It's an achievement to be proud of. In 2010, Ford’s Environmental Quality Office announced a goal – to reduce the company’s carbon dioxide emissions from manufacturing operations by 30 percent per vehicle produced by 2025.
Now as per the 2017-2018 Ford Sustainability Report, the company has hit the target twice as fast as expected. The results are dramatic, with a global manufacturing CO2 emissions reduction of more than 3.4 million metric tons from 2010 to 2017 – equivalent to greenhouse gas emissions from more than 728,000 passenger vehicles driven for one year.
“We are proud of the work we have done to achieve this goal,” said Bruce Hettle, group vice-president, manufacturing and labour affairs. “We’ve made several improvements to our manufacturing operations – from the lighting we use to plant consolidations – all of which played a role in dramatically reducing our CO2 footprint.”
Ford reduced its emissions footprint through energy conservation and efficiency changes at Ford’s manufacturing facilities, such as installing more than 100,000 LED light fixtures and updating paint operations.
“Painting operations use a large amount of energy,” said Andy Hobbs, director, environmental quality office. “Introducing technology that allows wet-on-wet paint application and eliminates a drying oven, in more plants has significantly decreased energy use while maintaining quality.”
Minimum Quantity Lubrication is another energy-reducing technology. In MQL, a machining tool is lubricated with a very small amount of oil sprayed directly on the tip of the tool in a finely atomised mist, instead of with a large quantity of coolant/water mixture.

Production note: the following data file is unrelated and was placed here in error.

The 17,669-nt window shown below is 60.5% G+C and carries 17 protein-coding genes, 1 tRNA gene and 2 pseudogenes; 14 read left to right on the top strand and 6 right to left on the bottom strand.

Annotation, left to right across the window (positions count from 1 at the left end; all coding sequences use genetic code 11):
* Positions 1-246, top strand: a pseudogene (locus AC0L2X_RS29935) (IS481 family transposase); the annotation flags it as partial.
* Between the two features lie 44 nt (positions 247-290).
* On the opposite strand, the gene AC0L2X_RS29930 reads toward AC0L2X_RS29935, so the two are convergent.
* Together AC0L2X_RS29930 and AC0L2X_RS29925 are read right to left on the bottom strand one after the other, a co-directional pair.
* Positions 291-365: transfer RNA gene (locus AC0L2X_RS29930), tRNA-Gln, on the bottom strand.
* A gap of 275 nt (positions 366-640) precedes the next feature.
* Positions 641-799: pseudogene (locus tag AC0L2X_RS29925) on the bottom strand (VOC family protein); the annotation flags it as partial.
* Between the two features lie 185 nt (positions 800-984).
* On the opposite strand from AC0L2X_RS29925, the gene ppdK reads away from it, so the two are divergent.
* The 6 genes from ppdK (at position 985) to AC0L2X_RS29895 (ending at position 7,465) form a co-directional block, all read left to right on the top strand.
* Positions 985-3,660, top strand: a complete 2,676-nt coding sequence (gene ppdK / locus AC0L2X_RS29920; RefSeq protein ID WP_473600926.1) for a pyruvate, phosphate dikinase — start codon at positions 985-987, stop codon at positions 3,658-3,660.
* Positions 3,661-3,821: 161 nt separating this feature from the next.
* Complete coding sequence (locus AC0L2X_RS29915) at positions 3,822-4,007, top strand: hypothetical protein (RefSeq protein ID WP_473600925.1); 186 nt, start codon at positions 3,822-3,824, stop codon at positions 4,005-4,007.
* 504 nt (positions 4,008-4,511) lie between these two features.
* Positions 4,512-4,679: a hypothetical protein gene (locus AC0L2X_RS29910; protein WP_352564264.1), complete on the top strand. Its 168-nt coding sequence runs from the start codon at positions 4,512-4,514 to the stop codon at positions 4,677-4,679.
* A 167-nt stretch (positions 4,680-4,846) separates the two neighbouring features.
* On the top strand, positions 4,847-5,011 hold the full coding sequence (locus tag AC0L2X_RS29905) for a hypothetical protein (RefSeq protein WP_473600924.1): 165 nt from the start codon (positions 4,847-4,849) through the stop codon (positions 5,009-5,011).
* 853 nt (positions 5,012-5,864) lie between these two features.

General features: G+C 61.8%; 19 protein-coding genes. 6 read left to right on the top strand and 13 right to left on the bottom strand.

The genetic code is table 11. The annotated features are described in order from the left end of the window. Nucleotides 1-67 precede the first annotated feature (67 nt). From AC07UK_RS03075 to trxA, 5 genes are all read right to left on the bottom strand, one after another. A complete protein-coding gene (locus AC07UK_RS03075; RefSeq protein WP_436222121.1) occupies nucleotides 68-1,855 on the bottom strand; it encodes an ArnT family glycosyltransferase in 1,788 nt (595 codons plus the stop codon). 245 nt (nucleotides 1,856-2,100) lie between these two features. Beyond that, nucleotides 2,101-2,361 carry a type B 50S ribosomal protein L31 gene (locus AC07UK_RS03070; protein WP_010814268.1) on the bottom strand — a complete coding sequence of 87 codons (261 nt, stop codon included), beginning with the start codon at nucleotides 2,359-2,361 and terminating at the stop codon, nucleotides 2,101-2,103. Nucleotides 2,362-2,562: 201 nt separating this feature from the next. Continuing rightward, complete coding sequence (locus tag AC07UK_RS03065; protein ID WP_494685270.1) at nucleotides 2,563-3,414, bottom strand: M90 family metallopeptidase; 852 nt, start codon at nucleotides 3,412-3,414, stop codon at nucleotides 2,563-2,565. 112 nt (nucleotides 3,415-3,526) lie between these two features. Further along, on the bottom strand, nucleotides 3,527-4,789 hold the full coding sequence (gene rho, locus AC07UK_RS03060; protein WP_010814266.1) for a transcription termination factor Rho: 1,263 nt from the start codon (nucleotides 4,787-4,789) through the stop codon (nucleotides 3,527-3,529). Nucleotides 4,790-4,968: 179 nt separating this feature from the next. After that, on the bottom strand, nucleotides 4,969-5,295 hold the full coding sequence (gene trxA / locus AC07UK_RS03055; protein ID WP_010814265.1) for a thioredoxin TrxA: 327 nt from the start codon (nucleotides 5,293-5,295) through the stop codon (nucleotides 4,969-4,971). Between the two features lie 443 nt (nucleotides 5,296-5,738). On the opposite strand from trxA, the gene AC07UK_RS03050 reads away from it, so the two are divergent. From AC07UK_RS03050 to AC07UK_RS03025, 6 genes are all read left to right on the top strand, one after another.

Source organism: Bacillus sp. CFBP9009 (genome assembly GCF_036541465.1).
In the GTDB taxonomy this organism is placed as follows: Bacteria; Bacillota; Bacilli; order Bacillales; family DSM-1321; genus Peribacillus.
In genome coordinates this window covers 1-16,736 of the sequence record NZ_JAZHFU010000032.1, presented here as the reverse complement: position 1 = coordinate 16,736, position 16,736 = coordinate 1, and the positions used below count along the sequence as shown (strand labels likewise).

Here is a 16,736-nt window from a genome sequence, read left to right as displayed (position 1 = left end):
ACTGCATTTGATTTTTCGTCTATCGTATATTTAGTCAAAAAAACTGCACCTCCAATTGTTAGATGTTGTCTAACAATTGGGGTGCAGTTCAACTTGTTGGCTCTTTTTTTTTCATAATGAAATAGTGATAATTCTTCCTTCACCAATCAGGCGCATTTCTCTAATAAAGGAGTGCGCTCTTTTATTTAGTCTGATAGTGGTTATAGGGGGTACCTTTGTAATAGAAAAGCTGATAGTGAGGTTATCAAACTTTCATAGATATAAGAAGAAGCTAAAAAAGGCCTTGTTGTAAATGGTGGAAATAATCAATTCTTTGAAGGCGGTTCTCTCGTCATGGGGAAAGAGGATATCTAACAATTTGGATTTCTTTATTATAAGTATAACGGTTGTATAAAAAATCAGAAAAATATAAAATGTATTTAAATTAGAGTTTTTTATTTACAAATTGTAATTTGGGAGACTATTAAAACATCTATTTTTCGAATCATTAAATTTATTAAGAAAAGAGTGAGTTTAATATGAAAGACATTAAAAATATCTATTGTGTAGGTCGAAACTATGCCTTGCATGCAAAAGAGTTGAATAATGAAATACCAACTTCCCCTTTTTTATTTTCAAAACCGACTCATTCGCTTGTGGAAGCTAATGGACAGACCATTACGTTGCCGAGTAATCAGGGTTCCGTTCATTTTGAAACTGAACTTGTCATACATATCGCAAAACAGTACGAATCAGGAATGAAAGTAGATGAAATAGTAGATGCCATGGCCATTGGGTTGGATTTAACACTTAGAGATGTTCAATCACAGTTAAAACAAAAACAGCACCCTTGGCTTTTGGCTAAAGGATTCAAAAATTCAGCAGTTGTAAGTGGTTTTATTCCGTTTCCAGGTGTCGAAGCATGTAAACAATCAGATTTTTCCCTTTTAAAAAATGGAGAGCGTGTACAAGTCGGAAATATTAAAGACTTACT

Next target: increased use of renewable energy
Ford now is working on setting a new goal – this one, focused on renewable energy.
“We will continue to set ambitious goals and work to create innovative practices to achieve them,” said Hettle. “Our next strategy will focus on increasing Ford’s use of renewable energy while maintaining our energy efficiencies.”
Ford says it also remains focused on reducing vehicle emissions by doing its share to deliver on CO2 reductions consistent with the Paris Climate Accord. The company is charting its course for the future by investing $11 billion to put 40 hybrid and fully electric vehicle models on the road by 2022.
Bullish on electrification
In collaboration with the BMW Group, Daimler AG, and Volkswagen Group with Audi and Porsche, Ford is one of the founders of IONITY, a pan-European joint venture to develop a fast-charging network for electric vehicles.
Together, the goal of IONITY is to build 400 fast-charging stations in key European locations by 2020, with a charging capacity of 350 kW. This enables a significant reduction to charging times compared to existing systems. The build-up of 20 stations in multiple European countries began in 2017, with the first charging station in Germany becoming active in 2018. These efforts will support EV adoption, which will help to address climate change.
Green, clean and being seen
In addition to reaching the company’s ambitious goal of reducing manufacturing greenhouse gas emissions with a 32 per cent reduction, Ford makes around 300 parts from renewable materials, with eight sustainable materials featured in production vehicles: soy, wheat, rice, castor, kenaf (hibiscus), tree cellulose, jute and coconut. By using less energy, less waste and moving away from the use of fossil fuels, the company has achieved a 228 million pound reduction in CO2 since the switch to soybean-based foam in 2011 – the equivalent to the carbon capture by four million trees in one year.